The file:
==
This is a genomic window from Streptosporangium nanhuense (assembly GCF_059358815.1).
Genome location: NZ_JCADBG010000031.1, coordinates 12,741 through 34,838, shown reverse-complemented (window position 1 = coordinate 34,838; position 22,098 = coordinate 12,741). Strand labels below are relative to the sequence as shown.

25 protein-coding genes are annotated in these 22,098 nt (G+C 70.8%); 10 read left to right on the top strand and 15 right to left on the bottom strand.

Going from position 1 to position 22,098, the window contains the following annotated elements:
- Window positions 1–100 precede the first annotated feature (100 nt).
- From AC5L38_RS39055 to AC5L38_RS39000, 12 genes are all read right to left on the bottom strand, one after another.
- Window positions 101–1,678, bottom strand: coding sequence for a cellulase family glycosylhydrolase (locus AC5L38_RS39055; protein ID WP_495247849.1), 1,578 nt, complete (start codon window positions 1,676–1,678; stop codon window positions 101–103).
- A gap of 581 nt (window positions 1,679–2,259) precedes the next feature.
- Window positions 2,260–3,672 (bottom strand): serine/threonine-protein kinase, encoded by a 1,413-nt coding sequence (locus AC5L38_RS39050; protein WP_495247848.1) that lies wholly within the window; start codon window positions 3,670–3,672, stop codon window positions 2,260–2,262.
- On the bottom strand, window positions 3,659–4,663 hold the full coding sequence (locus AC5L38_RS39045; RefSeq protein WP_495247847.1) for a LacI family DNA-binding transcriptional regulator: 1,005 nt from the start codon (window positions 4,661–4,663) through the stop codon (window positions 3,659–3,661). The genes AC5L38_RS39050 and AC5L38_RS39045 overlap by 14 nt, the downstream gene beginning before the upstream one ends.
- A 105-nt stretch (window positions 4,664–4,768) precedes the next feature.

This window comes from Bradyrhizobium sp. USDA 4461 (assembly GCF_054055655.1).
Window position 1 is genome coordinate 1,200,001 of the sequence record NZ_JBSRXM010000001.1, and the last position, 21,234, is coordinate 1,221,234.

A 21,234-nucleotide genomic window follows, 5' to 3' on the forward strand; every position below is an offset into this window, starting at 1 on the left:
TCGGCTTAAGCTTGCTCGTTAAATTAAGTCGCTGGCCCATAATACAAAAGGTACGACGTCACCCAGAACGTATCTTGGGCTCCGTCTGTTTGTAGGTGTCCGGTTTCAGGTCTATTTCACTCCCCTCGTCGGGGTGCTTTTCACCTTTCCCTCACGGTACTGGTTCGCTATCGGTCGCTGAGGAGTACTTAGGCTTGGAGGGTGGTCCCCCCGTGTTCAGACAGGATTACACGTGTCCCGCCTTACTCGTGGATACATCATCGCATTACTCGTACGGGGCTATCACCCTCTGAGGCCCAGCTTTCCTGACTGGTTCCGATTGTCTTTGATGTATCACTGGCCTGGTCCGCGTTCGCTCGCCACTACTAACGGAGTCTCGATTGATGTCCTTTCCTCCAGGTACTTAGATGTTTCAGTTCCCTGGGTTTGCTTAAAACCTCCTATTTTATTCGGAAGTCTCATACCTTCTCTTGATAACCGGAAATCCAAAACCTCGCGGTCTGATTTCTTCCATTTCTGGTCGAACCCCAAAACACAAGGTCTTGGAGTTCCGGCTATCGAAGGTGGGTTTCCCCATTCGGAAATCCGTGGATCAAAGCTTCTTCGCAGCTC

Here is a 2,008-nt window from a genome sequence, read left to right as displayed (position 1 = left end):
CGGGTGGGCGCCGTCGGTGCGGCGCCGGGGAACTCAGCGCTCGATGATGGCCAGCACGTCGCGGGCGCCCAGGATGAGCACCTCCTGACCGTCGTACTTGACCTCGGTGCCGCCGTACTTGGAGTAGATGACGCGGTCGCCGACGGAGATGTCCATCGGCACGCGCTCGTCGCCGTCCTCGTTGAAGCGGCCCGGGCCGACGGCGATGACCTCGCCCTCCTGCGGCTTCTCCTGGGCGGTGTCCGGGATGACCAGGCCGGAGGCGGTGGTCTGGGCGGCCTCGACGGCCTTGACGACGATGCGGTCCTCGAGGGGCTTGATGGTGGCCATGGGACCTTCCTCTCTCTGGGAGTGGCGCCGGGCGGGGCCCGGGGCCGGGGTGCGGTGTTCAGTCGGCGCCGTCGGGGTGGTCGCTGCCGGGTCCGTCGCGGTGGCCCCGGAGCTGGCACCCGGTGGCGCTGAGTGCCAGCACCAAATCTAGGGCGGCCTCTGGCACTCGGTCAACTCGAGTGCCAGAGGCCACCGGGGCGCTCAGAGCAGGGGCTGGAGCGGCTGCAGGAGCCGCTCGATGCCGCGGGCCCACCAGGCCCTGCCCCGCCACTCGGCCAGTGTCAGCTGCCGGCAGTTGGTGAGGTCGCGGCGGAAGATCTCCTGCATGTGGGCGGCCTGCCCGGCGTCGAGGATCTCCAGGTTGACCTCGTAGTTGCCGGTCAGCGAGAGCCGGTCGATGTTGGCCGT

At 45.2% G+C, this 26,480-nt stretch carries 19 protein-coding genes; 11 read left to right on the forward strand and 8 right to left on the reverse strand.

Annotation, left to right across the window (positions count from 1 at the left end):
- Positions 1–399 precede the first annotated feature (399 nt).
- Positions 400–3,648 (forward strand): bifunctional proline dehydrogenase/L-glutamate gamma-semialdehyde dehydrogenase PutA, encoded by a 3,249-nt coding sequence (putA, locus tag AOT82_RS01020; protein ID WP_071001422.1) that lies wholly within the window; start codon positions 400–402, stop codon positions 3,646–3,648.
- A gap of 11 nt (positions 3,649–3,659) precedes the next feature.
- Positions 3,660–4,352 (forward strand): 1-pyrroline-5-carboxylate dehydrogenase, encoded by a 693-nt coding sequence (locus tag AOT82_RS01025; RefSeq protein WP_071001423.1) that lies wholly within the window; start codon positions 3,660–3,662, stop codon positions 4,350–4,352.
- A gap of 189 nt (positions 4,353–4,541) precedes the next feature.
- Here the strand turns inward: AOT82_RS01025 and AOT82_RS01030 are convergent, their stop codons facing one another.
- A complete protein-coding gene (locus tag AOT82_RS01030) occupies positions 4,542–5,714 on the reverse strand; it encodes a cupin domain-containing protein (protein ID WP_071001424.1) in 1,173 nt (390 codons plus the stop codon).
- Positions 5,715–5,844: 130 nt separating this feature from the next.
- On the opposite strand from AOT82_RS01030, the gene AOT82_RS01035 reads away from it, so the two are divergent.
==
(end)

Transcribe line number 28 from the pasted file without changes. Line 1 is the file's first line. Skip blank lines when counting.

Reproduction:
- On the opposite strand from AOT82_RS01030, the gene AOT82_RS01035 reads away from it, so the two are divergent.